They were local, parent-teacher enterprises, supported without taxes, and taking care of all children. They were remarkably high in standard and were Christian.
From Mann to the present, the state has used education to socialize the child. The school's basic purpose, according to its own philosophers, is not education in the traditional sense of the 3 R's.
Instead, it is to promote "democracy" and "equality," not in their legal or civic sense, but in terms of the engineering of a socialized citizenry.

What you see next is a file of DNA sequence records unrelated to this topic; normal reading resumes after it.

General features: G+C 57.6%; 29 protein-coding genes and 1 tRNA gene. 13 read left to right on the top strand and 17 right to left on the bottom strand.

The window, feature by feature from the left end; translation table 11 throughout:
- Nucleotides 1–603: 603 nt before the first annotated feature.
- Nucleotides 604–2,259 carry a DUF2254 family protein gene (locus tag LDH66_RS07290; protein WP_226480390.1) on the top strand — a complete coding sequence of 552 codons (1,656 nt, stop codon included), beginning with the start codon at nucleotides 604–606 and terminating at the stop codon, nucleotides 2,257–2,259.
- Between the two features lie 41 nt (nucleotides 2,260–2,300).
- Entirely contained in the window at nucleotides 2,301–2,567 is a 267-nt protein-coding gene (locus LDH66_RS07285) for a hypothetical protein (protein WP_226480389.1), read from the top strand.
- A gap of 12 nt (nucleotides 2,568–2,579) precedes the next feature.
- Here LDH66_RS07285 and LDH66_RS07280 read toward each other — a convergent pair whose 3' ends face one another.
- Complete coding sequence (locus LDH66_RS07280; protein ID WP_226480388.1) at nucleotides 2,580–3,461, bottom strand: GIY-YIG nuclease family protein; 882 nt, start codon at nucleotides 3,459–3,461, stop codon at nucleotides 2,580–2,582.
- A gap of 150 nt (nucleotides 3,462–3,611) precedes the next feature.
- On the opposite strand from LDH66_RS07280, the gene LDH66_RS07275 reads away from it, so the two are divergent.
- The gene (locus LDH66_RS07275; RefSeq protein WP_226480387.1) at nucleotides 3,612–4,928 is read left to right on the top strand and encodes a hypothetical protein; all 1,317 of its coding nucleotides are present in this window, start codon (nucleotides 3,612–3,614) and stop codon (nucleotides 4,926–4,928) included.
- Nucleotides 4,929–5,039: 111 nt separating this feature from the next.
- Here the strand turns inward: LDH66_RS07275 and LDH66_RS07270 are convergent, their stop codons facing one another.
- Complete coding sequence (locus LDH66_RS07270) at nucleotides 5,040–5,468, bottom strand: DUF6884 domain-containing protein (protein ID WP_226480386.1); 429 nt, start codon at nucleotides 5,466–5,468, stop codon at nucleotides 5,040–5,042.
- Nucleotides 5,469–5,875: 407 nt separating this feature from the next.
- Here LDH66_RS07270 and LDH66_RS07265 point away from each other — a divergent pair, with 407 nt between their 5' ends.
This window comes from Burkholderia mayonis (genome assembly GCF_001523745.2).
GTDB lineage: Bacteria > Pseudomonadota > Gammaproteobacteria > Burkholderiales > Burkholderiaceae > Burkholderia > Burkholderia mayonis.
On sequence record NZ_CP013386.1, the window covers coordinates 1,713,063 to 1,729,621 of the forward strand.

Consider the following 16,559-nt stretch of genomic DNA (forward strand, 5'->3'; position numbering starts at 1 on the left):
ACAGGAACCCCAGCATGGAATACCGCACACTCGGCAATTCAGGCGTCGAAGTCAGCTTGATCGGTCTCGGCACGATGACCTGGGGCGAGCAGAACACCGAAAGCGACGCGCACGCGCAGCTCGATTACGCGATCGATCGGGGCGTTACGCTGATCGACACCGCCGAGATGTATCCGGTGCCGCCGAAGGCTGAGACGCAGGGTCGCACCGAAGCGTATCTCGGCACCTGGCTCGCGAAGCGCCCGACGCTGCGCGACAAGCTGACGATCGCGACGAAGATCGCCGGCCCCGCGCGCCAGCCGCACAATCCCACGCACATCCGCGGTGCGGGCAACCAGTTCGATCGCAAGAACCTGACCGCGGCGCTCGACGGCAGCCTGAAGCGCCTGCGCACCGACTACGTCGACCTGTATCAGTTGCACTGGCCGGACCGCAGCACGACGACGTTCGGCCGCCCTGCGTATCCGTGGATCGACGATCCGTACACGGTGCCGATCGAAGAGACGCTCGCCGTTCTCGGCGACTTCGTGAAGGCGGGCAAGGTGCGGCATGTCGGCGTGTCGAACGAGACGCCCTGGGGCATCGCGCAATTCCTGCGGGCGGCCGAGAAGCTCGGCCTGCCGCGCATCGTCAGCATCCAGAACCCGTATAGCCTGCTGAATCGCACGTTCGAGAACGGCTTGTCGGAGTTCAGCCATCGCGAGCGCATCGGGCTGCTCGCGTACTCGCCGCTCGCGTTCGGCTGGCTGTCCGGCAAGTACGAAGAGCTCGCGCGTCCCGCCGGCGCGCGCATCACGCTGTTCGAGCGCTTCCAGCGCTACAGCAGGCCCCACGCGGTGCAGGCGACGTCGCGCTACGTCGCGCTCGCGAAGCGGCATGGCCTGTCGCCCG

This book will be bitter medicine, indeed, to those who see the answer to today's problem in more education, unless the question "for what?" is confronted and resolved.
What the educationists have forgotten is that the sense of meaning and purpose in life which they take for granted was bought with the blood of saints from the time of the prophets and Jesus until this day. And the end is not yet in sight. By taking for granted that which can only be acquired by faith, the rationalist tradition of American education has severed itself from its roots, and indeed is paying the penalty for trying to "live by bread alone."